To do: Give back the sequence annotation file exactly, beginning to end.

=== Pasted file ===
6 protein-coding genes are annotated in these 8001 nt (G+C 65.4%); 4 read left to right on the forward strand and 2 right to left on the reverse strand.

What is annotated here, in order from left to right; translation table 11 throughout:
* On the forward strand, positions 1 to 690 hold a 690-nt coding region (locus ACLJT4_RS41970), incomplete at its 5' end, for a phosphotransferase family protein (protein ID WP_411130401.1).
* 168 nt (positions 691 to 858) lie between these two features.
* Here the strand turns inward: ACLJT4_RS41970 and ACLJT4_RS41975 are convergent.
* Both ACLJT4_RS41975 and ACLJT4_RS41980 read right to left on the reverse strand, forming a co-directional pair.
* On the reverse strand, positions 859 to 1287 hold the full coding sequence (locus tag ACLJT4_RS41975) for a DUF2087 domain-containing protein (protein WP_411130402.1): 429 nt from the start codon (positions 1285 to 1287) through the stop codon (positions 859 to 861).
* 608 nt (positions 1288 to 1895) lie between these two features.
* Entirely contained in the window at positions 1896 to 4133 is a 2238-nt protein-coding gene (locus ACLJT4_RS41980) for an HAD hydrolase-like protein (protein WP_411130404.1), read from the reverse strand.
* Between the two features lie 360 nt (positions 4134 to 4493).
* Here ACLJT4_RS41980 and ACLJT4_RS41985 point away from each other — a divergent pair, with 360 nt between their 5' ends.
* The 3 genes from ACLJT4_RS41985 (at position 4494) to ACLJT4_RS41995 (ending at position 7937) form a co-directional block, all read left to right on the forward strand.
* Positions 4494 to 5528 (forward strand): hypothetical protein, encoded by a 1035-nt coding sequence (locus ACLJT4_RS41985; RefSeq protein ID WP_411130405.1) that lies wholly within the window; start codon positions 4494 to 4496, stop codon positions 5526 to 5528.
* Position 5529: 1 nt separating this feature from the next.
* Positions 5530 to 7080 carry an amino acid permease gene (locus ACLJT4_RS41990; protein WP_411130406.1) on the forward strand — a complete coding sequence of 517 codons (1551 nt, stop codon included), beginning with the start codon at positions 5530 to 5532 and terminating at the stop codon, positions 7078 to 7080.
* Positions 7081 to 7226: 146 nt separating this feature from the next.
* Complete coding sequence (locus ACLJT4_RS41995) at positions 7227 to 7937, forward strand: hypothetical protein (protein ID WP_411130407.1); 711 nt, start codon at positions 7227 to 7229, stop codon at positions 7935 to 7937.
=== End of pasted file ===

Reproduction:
6 protein-coding genes are annotated in these 8001 nt (G+C 65.4%); 4 read left to right on the forward strand and 2 right to left on the reverse strand.

What is annotated here, in order from left to right; translation table 11 throughout:
* On the forward strand, positions 1 to 690 hold a 690-nt coding region (locus ACLJT4_RS41970), incomplete at its 5' end, for a phosphotransferase family protein (protein ID WP_411130401.1).
* 168 nt (positions 691 to 858) lie between these two features.
* Here the strand turns inward: ACLJT4_RS41970 and ACLJT4_RS41975 are convergent.
* Both ACLJT4_RS41975 and ACLJT4_RS41980 read right to left on the reverse strand, forming a co-directional pair.
* On the reverse strand, positions 859 to 1287 hold the full coding sequence (locus tag ACLJT4_RS41975) for a DUF2087 domain-containing protein (protein WP_411130402.1): 429 nt from the start codon (positions 1285 to 1287) through the stop codon (positions 859 to 861).
* 608 nt (positions 1288 to 1895) lie between these two features.
* Entirely contained in the window at positions 1896 to 4133 is a 2238-nt protein-coding gene (locus ACLJT4_RS41980) for an HAD hydrolase-like protein (protein WP_411130404.1), read from the reverse strand.
* Between the two features lie 360 nt (positions 4134 to 4493).
* Here ACLJT4_RS41980 and ACLJT4_RS41985 point away from each other — a divergent pair, with 360 nt between their 5' ends.
* The 3 genes from ACLJT4_RS41985 (at position 4494) to ACLJT4_RS41995 (ending at position 7937) form a co-directional block, all read left to right on the forward strand.
* Positions 4494 to 5528 (forward strand): hypothetical protein, encoded by a 1035-nt coding sequence (locus ACLJT4_RS41985; RefSeq protein ID WP_411130405.1) that lies wholly within the window; start codon positions 4494 to 4496, stop codon positions 5526 to 5528.
* Position 5529: 1 nt separating this feature from the next.
* Positions 5530 to 7080 carry an amino acid permease gene (locus ACLJT4_RS41990; protein WP_411130406.1) on the forward strand — a complete coding sequence of 517 codons (1551 nt, stop codon included), beginning with the start codon at positions 5530 to 5532 and terminating at the stop codon, positions 7078 to 7080.
* Positions 7081 to 7226: 146 nt separating this feature from the next.
* Complete coding sequence (locus ACLJT4_RS41995) at positions 7227 to 7937, forward strand: hypothetical protein (protein ID WP_411130407.1); 711 nt, start codon at positions 7227 to 7229, stop codon at positions 7935 to 7937.